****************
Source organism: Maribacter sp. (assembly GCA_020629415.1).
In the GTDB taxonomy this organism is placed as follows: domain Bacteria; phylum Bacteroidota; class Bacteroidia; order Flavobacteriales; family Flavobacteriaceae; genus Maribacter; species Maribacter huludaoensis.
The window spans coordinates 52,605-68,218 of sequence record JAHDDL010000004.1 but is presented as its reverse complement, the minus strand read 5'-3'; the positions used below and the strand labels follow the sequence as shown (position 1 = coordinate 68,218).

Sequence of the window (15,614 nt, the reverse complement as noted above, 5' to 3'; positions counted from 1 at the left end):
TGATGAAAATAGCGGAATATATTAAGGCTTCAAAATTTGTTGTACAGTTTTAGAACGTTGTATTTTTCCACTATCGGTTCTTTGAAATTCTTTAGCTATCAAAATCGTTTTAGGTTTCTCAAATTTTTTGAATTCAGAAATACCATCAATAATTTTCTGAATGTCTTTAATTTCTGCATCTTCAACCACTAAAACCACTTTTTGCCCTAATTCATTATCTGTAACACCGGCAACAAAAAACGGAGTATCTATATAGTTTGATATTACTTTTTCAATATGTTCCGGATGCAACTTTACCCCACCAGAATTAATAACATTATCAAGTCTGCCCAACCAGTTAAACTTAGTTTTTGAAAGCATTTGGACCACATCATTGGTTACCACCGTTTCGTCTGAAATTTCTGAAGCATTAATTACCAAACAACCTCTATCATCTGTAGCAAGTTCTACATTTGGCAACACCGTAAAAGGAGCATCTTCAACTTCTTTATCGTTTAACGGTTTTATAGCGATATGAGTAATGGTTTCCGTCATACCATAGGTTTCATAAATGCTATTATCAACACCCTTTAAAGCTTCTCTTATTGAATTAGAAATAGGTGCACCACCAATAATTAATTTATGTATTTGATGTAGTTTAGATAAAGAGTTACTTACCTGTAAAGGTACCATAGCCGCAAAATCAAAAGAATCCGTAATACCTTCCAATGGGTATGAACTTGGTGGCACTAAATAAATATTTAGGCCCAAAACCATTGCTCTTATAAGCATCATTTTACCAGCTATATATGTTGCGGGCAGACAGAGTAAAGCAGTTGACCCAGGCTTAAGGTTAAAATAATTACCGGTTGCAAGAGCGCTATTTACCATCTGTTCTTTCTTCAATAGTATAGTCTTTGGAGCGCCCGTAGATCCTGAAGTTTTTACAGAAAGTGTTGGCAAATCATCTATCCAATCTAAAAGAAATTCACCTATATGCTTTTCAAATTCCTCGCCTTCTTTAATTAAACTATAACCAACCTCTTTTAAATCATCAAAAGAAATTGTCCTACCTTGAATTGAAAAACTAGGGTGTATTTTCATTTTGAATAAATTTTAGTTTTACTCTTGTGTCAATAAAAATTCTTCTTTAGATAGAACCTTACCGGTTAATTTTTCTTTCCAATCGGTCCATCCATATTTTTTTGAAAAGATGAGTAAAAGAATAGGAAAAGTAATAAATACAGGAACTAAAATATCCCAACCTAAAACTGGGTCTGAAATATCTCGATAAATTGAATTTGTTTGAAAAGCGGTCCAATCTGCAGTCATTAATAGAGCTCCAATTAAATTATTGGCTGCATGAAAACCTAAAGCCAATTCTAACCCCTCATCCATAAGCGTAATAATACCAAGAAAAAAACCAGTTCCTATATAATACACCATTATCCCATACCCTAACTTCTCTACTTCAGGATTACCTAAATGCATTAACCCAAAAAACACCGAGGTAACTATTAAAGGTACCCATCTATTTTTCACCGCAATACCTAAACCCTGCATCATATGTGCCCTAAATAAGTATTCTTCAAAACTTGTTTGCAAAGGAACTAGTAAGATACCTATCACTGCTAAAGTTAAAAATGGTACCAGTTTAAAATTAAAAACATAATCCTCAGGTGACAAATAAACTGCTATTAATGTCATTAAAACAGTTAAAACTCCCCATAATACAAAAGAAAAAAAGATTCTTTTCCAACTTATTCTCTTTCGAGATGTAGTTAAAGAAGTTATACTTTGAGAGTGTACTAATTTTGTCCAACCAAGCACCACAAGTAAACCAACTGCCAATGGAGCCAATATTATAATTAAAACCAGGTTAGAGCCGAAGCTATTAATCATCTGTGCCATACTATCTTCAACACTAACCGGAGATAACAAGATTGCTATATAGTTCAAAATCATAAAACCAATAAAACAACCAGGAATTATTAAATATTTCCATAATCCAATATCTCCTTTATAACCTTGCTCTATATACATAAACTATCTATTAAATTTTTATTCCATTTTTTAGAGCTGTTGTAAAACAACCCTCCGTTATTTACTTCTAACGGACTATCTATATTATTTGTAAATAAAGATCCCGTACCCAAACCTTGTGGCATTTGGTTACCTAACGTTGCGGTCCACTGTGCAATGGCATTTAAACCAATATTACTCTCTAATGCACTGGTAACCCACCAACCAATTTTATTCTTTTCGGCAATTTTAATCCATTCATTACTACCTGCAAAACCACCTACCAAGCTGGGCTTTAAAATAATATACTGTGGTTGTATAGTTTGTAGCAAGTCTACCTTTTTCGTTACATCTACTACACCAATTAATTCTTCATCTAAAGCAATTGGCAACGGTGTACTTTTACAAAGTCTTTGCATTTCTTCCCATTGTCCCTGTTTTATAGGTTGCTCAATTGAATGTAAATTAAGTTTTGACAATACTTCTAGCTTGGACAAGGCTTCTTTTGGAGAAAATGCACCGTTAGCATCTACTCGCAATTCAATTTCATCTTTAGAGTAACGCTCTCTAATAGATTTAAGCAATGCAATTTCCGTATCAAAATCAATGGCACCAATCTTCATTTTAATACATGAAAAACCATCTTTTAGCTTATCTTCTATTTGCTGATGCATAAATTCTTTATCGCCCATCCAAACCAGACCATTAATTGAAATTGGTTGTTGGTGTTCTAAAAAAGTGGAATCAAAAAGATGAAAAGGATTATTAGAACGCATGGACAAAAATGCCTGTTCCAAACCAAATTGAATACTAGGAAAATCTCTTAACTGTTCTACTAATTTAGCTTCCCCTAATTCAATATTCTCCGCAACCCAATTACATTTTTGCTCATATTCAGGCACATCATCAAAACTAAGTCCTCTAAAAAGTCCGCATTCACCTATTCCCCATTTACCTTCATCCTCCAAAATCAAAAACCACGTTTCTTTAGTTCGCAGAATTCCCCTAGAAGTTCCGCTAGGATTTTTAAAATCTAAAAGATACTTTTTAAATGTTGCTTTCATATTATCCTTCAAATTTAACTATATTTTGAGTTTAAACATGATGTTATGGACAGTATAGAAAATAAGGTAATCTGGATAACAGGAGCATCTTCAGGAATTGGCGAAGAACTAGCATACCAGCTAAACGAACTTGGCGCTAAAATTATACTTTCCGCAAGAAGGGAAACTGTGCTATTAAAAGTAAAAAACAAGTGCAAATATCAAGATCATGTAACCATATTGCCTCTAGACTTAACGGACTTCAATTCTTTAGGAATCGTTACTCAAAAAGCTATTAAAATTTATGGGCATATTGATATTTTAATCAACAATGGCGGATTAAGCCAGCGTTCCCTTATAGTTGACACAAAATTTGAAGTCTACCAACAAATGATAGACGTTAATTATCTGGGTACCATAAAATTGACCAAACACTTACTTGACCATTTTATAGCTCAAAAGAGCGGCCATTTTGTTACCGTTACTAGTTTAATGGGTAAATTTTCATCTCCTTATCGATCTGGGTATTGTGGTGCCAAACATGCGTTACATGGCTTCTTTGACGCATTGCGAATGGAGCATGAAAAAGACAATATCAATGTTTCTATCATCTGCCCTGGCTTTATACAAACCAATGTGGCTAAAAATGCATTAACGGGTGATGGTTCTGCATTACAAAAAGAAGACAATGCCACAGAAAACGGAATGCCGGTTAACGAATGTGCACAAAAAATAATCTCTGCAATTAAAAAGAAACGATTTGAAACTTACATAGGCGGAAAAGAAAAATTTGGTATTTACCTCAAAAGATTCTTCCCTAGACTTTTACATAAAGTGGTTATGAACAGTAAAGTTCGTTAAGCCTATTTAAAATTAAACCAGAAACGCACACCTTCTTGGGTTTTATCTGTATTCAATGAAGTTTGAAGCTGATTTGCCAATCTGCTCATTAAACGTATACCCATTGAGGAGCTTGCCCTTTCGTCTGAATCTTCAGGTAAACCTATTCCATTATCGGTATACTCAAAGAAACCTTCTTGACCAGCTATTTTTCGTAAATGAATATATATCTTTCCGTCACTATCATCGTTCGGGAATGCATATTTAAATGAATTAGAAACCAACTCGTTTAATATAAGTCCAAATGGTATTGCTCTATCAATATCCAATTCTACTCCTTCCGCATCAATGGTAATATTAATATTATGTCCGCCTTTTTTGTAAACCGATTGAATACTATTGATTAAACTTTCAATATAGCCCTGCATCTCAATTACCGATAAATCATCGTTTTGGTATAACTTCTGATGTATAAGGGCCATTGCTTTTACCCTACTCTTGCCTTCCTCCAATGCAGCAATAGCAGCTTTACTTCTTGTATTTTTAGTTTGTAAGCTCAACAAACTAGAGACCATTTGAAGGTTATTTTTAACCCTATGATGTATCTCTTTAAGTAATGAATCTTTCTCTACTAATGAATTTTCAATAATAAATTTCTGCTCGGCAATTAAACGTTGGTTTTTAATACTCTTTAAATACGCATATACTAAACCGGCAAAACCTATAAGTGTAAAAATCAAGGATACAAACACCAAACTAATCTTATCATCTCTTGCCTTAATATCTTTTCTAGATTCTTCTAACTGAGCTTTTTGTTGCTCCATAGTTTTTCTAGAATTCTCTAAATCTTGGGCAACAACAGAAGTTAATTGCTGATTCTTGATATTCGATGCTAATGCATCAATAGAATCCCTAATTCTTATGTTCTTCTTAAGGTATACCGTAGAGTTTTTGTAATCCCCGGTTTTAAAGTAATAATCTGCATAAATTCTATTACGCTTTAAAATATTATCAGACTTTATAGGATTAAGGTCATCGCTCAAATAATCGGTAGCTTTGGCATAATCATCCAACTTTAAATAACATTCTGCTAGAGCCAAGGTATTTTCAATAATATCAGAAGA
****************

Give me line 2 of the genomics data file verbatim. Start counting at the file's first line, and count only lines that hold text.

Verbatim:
In the GTDB taxonomy this organism is placed as follows: domain Bacteria; phylum Bacteroidota; class Bacteroidia; order Flavobacteriales; family Flavobacteriaceae; genus Maribacter; species Maribacter huludaoensis.